Treatment of mycotic nails may be covered under the exceptions to the routine foot care exclusion. The class findings, outlined below, or the presence of qualifying systemic illnesses causing a peripheral neuropathy, must be present and grant the presumption of coverage. Payment may be made for the debridement of a mycotic nail (whether by manual method or by electrical grinder) when definitive antifungal treatment options have been reviewed and discussed with the patient at the initial visit and the physician attending the mycotic condition documents that the following criteria are met: In the absence of a systemic condition, the following criteria must be met:

  • In the case of ambulatory patients there exists:

Clinical evidence of mycosis of the toenail, and

Marked limitation of ambulation, pain, or secondary infection resulting from the thickening and dystrophy of the infected toenail plate.

  • In the case of non-ambulatory patients there exists:

Clinical evidence of mycosis of the toenail, and The patient suffers from pain or secondary infection resulting from the thickening and dystrophy of the infected toenail plate.

Class A findings

Non-traumatic amputation of foot or integral skeletal portion thereof.

Class B findings

Absent posterior tibial pulse;

Advanced trophic changes such as (three required):

  • hair growth (decrease or absence);
  • nail changes (thickening);
  • pigmentary changes (discoloration);
  • skin texture (thin, shiny);
  • skin color (rubor or redness); AND

Absent dorsalis pedis pulse.

Class C findings

Claudication;

Temperature changes (e.g., cold feet);

Edema;

Paresthesias (abnormal spontaneous sensations in the feet); and

Burning.

The presumption of coverage may be applied when the physician rendering the routine foot care has identified:

  1. A Class A finding;
  2. Two of the Class B findings; or
  3. One Class B and two Class C findings.

Loss of Protective Sensation (LOPS):

For coverage information on Services Provided for the Diagnosis and Treatment of Diabetic Sensory Neuropathy with Loss of Protective Sensation (LOPS), and its relation to coverage of Routine Foot Care Services, refer to Medicare National Coverage Determinations (NCD) Manual, Section 70.2.1.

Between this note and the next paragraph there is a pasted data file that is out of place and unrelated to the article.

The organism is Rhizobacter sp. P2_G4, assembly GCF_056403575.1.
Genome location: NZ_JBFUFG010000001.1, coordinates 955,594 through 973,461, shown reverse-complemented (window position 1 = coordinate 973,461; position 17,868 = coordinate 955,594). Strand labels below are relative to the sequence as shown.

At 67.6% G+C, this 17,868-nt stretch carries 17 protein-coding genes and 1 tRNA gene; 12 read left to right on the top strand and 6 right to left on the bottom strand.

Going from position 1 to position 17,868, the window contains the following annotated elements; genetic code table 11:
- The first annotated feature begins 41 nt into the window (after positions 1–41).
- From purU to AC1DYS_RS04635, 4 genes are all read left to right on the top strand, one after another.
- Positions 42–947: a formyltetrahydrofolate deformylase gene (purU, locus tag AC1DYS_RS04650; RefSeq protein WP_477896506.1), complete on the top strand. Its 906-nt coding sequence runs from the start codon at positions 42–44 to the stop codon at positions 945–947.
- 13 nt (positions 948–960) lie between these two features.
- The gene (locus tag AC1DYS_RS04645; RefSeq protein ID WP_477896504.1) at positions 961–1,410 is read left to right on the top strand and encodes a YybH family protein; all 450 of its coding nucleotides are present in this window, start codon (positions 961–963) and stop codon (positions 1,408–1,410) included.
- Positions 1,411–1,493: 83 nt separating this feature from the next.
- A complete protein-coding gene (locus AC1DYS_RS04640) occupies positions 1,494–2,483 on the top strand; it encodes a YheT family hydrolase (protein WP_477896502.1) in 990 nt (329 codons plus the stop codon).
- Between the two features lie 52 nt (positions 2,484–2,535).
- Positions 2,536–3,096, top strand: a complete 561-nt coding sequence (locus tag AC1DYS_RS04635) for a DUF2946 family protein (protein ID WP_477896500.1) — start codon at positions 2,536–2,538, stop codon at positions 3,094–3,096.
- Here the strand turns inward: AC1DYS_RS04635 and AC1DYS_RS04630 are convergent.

According to this National Coverage Determination,

Effective for services furnished on or after July 1, 2002, Medicare covers, as a physician service, an evaluation (examination and treatment) of the feet no more often than every six months for individuals with a documented diagnosis of diabetic sensory neuropathy and LOPS, as long as the beneficiary has not seen a foot care specialist for some other reason in the interim. LOPS shall be diagnosed through sensory testing with the 5.07 monofilament using established guidelines, such as those developed by the National Institute of Diabetes and Digestive and Kidney Diseases guidelines. Five sites should be tested on the plantar surface of each foot, according to the National Institute of Diabetes and Digestive and Kidney Diseases guidelines. The areas must be tested randomly since the loss of protective sensation may be patchy in distribution, and the patient may get clues if the test is done rhythmically. Heavily callused areas should be avoided. As suggested by the American Podiatric Medicine Association, an absence of sensation at two or more sites out of 5 tested on either foot when tested with the 5.07 Semmes-Weinstein monofilament must be present and documented to diagnose peripheral neuropathy with loss of protective sensation.

The examination includes:

A patient history, and

A physical examination that must consist of at least the following elements:

Visual inspection of forefoot and hindfoot (including toe web spaces);

Evaluation of protective sensation;

Evaluation of foot structure and biomechanics;

Evaluation of vascular status and skin integrity;

Evaluation of the need for special footwear; and

Patient education.

Coding Information:

Procedure codes may be subject to National Correct Coding Initiative (NCCI) edits or OPPS packaging edits. Refer to NCCI and OPPS requirements prior to billing Medicare.

For services requiring a referring/ordering physician, the name and NPI of the referring/ordering physician must be reported on the claim.

A claim submitted without a valid ICD-10-CM diagnosis code will be returned to the provider as an incomplete claim under Section 1833(e) of the Social Security Act.

The diagnosis code(s) must best describe the patient's condition for which the service was performed. For diagnostic tests report the result of the test if known; otherwise the symptoms prompting the performance of the test should be reported.

Specific Coding Guidelines:

Global surgery rules will apply to routine foot care procedure codes 11055, 11056, 11057, 11719, 11720, 11721, and G0127. As a result, an E&M service billed on the same day as a routine foot care service is not eligible for reimbursement unless the E&M service is a significant separately identifiable service, indicated by the use of modifier 25, and documented by medical records.

Documentation Requirements: